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Securing Your IoT Devices and Services with JSON Web Tokens

IoT security is a hot-button issue in today’s world: there are more internet-connected devices than there are people, and the amount of data being shared has exploded over the past few years. However, keeping that data safe is becoming a problem just as quickly— especially with the advent of health-sensitive devices, and devices that could be dangerous if compromised, like vehicles!

I can’t claim to have all the answers, but I do have one trick up my sleeve that should help you in your quest for security — JSON Web Tokens, which I’ll also refer to as JWTs. These small, portable, verifiable tokens help make sure the communications you are sending and receiving from your devices and servers are from a trusted source. They also make great bearer and access tokens.

What’s a JSON Web Token?

For those who haven’t come across these before, JSON Web Tokens are JSON-based tokens used to send verified information across the web. They are base64 encoded before they are sent, so they tend to look like this: debugger with a JSON Web Token
The debugger showing a JSON Web Token

What you are seeing above is the JWT debugger at, a site where you can learn a lot more about JWTs than we’ll have room to go over in this article. On the left is the encoded, completed JWT. It includes:

  • The header, base64 encoded, concatenated with a ‘.’
  • The payload, base64 encoded, with another ‘.’
  • The signed key

On the right is the decoded header and payload. They consist of claims (which is just a fancy name for JSON key-value pairs). Some claims are declared by the standard — "alg" is for the signing algorithm for the key and "sub" stands for subscriber. Other claims you make yourself, such as "admin".

The key consists of a signed hash of the header, concatenated with a ".", then the payload, all base64 encoded. It is signed with a secret that is to be held by both parties, and can be symmetrical (a string) or asymmetrical (an RSA public/private key pair).

These claims come together to describe the token itself and anything else you’d like to keep such as user information and relevant session data. Just be sure to keep this data limited — one of the big benefits of JWTs is they are very small if you don’t overstuff them!

You send JWTs by putting them in the Authorization HTTP header with the format:

[code language=”js”]
Authorization: bearer <token>

If you can’t modify HTTP headers, many services will also accept the JWT as a body parameter, or even a query parameter. Those methods aren’t recommended if you can use HTTP headers.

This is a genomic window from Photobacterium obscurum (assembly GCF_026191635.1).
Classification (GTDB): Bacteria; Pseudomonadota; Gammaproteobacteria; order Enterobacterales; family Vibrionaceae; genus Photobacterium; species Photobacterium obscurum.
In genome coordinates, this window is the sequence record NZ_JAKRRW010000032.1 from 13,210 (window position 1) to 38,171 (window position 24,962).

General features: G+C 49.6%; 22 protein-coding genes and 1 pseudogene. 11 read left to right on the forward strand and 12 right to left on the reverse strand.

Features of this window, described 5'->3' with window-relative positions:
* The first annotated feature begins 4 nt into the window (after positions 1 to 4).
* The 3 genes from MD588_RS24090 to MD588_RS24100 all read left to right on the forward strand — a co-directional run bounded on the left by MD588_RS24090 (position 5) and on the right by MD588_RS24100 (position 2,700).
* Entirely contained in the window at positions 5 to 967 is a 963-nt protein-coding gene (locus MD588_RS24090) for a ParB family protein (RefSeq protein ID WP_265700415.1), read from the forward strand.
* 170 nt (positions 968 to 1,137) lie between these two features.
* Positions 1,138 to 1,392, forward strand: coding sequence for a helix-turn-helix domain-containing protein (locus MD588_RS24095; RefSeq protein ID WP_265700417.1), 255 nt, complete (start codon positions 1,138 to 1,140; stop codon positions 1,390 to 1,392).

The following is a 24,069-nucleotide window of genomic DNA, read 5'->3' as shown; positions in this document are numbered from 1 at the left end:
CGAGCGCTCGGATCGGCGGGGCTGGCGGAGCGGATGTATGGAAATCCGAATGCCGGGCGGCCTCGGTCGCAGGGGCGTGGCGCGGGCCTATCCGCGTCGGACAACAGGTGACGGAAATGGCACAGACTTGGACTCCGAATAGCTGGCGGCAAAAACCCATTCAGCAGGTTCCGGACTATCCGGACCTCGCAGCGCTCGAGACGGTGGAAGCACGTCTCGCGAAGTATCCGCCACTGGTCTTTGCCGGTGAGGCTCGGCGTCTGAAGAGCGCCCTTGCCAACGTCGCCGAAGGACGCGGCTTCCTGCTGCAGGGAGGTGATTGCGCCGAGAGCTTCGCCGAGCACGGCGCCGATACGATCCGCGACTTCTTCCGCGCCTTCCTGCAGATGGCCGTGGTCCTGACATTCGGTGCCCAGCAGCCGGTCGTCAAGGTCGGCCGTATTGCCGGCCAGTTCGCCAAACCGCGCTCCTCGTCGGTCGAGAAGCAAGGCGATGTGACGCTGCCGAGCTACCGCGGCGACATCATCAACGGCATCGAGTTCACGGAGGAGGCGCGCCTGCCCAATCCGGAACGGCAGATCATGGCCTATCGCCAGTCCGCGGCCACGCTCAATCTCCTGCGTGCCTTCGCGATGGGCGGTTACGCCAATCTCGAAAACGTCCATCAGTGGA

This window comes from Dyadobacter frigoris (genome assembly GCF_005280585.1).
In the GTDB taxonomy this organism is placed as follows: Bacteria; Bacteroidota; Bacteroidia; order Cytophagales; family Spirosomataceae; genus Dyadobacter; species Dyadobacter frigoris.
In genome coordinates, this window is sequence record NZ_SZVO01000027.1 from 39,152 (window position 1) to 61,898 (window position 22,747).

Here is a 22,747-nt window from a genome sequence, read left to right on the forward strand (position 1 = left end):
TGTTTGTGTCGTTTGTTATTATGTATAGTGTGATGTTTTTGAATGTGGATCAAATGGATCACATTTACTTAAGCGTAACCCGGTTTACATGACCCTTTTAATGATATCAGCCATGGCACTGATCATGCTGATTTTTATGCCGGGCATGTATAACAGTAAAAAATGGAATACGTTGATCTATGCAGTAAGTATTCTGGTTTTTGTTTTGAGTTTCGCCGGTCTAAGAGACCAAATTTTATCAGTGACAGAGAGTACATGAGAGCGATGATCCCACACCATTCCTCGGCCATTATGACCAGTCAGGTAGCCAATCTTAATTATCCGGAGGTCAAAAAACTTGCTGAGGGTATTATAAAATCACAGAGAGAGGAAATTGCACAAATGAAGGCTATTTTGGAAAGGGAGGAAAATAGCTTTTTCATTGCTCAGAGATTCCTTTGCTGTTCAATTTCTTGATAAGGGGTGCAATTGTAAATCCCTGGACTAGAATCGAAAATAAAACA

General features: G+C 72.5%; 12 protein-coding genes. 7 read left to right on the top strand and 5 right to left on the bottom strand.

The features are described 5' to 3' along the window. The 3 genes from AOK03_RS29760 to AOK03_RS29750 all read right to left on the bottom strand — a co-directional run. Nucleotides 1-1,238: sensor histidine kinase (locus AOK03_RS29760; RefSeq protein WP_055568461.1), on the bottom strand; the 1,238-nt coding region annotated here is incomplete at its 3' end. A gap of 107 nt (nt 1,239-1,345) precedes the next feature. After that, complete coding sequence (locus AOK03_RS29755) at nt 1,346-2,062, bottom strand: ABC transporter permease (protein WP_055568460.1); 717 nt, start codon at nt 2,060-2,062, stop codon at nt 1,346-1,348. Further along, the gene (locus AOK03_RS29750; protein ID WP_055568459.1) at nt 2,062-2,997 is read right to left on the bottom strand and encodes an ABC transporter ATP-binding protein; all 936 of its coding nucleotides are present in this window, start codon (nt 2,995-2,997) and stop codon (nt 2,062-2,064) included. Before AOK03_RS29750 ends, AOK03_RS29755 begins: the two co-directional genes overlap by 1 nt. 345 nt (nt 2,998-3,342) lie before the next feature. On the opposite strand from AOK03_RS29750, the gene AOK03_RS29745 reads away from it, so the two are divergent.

What Are The Benefits of JWTs?

The IoT world is a world of small devices, and developers strive to make the HTTP calls these devices make as small as possible. JWTs help with this by having very little overhead. They use the minimalistic JSON scheme and base64 encoding to achieve this. Just make sure you don’t add too many claims of your own, or else the benefit of size will overridden by your usage of them! Keep the claims to a minimum to keep your app functioning.

Why not cookies? This also hearkens to the HTTP request need. Instead of your server having to use the cookie to go find other information about the user’s session, it is all inside the JWT from the start. This means there are no extra database or external service calls to make. Again, this depends on how you use them, so think carefully about what claims you need, and which you don’t.

Another benefit of JWTs is that they are universal — JSON parsers exist for nearly every platform, and the ability to access base64 encoding/decoding along with hsa256 signing and verification is becoming more and more of a given. Also, JWTs are backed by a web standard, so you can be confident knowing you are using tech that can easily integrate with other web standards-compliant services, including many OAuth2 providers and all providers of the OpenID Connect standard.

Even if your IoT device cannot decode the token, it can be handed to the device as an access token for your servers and services. As long as your device can store a string given to it, JWTs can be used as a stored credential by your IoT devices. Just be extra sure to secure these tokens and keep a close eye on them, as bearer tokens can be dangerous if leaked!

One of the many challenges of today’s web architecture is validating yourself across services scattered across multiple domains — even a single hobbyist or company might have services running on different PaaS providers! JWTs make this cross-domain negotiation easier — as long as all parties share the same secret to verify the key, then the JWT doesn’t care about domain, subdomain, port, etc.

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